bsence makes the heart grow fonder — well, so it seems in the case of Daniil Medvedev.
Despite seemingly having the weapons to play well on grass, the big-serving Russian simply could not master it, with his previous best at SW19 being a last-16 appearance in 2021.
Such were his frustrations, he altered his ATP Tour profile so that the hard courts, where he has habitually had his most success, became his preferred surface to the green, green grass of Wimbledon.
This year, it was almost as if a flick has been switched for him, having had a year out from Wimbledon following the tournament’s ban on Russian and Belarusian players competing. It gave him time to watch and consider how best to master it.
“I always said I want to be here, I want to play,” said Medvedev. “Wimbledon is an amazing tournament. I wanted to do well because it was my worst grand slam.
“I never managed to get into the flow here to make it click. So, I was just disappointed last year that I didn’t have this opportunity to try to prove to myself that I can go for in Wimbledon. That’s why I was really motivated this year. I want to do well here, I want to try. This time, I kind of put more pressure on myself. I was like ‘I had to do well here’.
“Sometimes it’s tricky because by putting more pressure, you become more vulnerable. But I managed to do it so I’m happy so far. I’m going to put even more pressure for the next two matches.”
His forced absence from Wimbledon has played no small part in him enjoying a strong 2023. Today, however, he knows he is the underdog and will have limited crowd support against Carlos Alcaraz, who was long ago tipped for the final against Novak Djokovic.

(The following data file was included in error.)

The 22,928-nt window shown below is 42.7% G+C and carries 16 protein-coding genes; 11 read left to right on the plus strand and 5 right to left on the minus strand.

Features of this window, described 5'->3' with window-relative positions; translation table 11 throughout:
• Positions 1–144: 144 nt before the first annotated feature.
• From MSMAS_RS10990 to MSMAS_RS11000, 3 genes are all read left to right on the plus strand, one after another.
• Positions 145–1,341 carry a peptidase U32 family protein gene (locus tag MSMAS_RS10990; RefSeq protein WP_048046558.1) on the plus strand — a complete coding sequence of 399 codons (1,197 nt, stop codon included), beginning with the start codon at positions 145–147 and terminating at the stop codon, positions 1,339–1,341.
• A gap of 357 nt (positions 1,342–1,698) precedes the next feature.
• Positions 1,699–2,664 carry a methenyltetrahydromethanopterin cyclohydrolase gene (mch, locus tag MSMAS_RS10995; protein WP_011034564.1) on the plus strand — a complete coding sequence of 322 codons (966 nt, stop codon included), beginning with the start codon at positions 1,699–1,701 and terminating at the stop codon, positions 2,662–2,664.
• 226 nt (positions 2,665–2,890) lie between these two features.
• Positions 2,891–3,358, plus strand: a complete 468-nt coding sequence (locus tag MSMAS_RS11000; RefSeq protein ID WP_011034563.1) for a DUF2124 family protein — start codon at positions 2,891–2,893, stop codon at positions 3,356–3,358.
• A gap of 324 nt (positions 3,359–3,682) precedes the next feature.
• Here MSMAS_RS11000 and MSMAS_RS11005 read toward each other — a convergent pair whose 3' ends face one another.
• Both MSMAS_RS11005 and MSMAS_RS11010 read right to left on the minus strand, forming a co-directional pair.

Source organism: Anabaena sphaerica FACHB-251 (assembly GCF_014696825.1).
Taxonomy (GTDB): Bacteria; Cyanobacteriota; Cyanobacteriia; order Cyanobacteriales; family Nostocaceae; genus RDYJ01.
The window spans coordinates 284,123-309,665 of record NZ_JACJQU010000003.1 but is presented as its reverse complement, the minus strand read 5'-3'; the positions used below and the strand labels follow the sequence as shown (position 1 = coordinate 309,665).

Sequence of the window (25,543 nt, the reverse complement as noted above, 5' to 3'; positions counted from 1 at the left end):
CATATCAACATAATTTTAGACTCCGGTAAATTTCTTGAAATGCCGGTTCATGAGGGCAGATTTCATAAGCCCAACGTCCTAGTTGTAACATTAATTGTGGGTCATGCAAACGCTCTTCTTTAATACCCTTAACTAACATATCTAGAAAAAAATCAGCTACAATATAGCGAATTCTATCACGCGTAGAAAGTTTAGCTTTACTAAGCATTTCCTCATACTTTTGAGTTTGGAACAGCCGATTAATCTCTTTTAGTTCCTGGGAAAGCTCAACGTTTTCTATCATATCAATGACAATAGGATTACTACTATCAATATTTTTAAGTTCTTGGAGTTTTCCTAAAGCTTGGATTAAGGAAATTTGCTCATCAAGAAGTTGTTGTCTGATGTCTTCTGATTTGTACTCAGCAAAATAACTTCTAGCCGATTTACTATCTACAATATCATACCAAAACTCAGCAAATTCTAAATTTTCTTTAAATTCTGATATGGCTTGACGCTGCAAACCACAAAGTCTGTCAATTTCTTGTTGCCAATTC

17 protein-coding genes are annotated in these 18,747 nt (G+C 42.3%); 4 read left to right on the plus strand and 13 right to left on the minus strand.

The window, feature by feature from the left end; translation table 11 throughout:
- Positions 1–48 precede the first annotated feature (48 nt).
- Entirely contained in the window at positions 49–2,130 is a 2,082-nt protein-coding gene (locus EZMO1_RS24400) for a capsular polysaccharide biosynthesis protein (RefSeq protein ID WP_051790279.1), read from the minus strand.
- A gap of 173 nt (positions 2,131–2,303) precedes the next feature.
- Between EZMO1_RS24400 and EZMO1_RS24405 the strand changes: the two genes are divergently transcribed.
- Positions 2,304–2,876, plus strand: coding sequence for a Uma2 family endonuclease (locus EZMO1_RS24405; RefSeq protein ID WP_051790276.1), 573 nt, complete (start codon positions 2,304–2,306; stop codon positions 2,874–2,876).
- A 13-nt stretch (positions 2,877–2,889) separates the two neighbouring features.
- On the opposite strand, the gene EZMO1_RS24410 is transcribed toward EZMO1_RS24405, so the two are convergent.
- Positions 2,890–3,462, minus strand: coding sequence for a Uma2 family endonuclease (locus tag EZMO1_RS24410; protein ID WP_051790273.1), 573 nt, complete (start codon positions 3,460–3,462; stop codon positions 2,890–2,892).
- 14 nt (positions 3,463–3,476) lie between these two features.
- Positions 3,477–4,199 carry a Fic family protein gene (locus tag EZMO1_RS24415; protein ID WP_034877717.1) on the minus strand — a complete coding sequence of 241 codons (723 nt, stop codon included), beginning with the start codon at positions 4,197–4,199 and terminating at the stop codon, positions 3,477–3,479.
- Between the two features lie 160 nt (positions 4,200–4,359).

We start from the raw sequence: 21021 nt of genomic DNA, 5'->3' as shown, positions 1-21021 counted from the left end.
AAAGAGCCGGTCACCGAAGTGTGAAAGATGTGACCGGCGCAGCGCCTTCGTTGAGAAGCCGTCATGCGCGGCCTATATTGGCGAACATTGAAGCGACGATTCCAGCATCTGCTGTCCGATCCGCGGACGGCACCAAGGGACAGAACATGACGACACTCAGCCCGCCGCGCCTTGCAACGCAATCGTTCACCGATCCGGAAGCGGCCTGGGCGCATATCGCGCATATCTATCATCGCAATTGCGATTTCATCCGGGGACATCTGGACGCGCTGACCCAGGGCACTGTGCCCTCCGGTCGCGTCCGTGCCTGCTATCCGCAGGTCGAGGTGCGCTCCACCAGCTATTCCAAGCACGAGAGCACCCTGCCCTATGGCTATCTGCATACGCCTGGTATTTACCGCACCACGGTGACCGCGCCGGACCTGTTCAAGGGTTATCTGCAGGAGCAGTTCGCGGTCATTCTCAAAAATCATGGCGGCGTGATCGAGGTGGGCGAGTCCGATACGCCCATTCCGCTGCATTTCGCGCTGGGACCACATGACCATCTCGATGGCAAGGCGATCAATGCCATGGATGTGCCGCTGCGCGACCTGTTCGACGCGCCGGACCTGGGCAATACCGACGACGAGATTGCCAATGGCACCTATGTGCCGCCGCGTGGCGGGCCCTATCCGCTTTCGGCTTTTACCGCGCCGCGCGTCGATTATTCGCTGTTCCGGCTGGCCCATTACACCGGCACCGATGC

Much like Djokovic, Medvedev can have this love-hate relationship with the crowd. Against Chris Eubanks, who he beat in five sets, the crowd were undeniably on the side of the American.
Medvedev is no stranger to berating the crowd if he feels they are against him — and he may yet have to employ that facet again on his first Centre Court appearance this year, having played four of his five matches to date on No1.
Intriguingly, the pair have met before at Wimbledon, with Medvedev winning in straight sets during his previous tournament, in 2021. Today, he believes he faces an entirely different prospect who now looks at home on grass.
Of world No 1 Alcaraz’s previous struggles on the surface, Medvedev said: “Everyone saw that he’s amazing but everyone was wondering is he going to find the way to miss less producing the same power. And he did it quite fast, that’s what’s pretty amazing.”
The same could be said of Medvedev, bar the speed of his improvement on grass. At his fifth Wimbledon, he’s finally cracked it.